tomato cages : LUSENET : Countryside : One Thread

I'm tired of staking tomatoes. I want to build cages, but I can't use 2x4" welded wire because the holes are smaller than tomatoes are. I want 4x4 at least 4 feet tall, can't seem to find anything locally. Any ideas?

-- Debbie in Mo (, January 16, 2002


Cattle panels ?

-- Patty {NY State} (, January 16, 2002.

One trick that might work is to place sturdy stakes between the plants and then use twine to go back and forth between the stakes and form a twine cage for the tomatoes. At the end of the season, just cut the twine down and compost everything.

-- BC (, January 16, 2002.

I use 2x4 square wire and cut a few 4x4 arm holes to pick on the inside and get the fruit out.

-- Jay Blair in N. AL (, January 16, 2002.

Concrete reinforcing wire,, its about 4x 6 ,, comes in larger sheets, check around at constuction site and look for their cut offs

-- Stan (, January 16, 2002.

Hi Debbie, I just use leftover pieces of pasture fencing(stock fence?). The openings are nice and large, it's a sturdy, free standing wire(in a circle)and easy to handle. Being so sturdy it can handle the weight of the really tall tomato vines. hope this helps. LQ

-- Little Quacker (, January 16, 2002.

We've used the concrete reinforcement wire as previously posted. Cut to size and bend in a circle. Using a plyers, bend over the wire to attach the circle together. Ours are over 4 feet tall and 3 feet in diameter (at least). They work great for years and years; the only problem is storing them during winter.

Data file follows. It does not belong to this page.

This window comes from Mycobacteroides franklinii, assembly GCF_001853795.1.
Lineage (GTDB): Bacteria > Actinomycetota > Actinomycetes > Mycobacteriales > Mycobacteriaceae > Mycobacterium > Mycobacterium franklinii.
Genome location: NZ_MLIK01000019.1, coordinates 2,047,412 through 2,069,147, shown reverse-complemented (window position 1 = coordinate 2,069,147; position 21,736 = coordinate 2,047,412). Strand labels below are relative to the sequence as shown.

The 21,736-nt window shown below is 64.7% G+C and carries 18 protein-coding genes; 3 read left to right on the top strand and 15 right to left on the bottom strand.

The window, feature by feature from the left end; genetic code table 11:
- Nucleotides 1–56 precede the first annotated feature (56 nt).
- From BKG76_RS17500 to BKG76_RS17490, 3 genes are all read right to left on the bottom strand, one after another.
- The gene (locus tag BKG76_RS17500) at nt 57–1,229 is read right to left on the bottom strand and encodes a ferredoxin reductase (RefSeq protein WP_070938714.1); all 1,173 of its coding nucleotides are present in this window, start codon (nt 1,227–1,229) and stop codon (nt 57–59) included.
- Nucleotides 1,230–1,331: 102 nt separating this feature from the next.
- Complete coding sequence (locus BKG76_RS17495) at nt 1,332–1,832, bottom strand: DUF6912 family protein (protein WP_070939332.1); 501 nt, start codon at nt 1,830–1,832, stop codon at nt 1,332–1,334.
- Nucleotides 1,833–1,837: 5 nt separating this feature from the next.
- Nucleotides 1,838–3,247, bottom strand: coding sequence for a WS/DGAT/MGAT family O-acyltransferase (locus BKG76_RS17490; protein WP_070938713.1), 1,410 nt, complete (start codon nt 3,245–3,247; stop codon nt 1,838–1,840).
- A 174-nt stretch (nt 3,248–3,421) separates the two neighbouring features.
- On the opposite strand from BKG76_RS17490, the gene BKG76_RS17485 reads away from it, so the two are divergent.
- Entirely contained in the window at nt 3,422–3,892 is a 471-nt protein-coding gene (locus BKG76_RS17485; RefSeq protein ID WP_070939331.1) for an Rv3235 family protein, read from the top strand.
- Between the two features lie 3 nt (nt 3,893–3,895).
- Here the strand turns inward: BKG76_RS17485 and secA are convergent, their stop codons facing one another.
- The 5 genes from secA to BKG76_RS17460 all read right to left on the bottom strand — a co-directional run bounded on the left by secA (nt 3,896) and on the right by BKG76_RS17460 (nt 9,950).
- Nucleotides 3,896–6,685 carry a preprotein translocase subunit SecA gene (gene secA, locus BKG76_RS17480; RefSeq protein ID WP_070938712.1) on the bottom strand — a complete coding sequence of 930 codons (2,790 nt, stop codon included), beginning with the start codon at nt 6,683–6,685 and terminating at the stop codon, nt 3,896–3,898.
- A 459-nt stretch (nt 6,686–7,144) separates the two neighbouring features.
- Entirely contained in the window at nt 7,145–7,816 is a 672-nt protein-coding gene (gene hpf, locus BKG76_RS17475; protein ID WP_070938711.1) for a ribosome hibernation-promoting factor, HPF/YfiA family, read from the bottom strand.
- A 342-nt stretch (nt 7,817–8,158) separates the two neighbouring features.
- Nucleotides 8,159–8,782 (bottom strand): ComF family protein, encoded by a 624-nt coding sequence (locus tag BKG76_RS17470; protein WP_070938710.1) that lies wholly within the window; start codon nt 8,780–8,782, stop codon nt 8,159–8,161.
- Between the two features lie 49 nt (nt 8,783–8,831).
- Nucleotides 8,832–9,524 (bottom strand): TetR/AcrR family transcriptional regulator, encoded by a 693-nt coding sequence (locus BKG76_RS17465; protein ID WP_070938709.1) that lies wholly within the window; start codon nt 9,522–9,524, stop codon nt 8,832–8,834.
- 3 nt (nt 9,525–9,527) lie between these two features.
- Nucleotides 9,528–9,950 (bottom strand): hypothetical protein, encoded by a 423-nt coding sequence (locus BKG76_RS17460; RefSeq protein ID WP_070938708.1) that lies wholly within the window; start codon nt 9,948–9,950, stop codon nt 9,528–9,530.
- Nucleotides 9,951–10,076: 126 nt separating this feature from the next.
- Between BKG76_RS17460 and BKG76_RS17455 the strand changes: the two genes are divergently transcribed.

-- Lisa in WI (, January 16, 2002.

We usually plant at least 40 plants a year. We do stake them...just do a few everyday until the job is done. There have been a couple of times that we didn't stake and the tomato plants were all over the ground but it really didn't stop us from having plenty of tomatos to eat and can. On a winters day like today I would love being in the garden with my tomatos. Spring is on it's way...I hope !!! Good Luck !!!!

-- Helena (, January 17, 2002.

I have a lot of 2x4 5 ft tall fence around here, I hadn't thought of cutting "arm holes" in it, Jay's idea. trouble is, it's WOVEN wire. Wouldn't eventually unravel if I cut bunch of wires out of it?

-- Debbie in Mo (, January 17, 2002.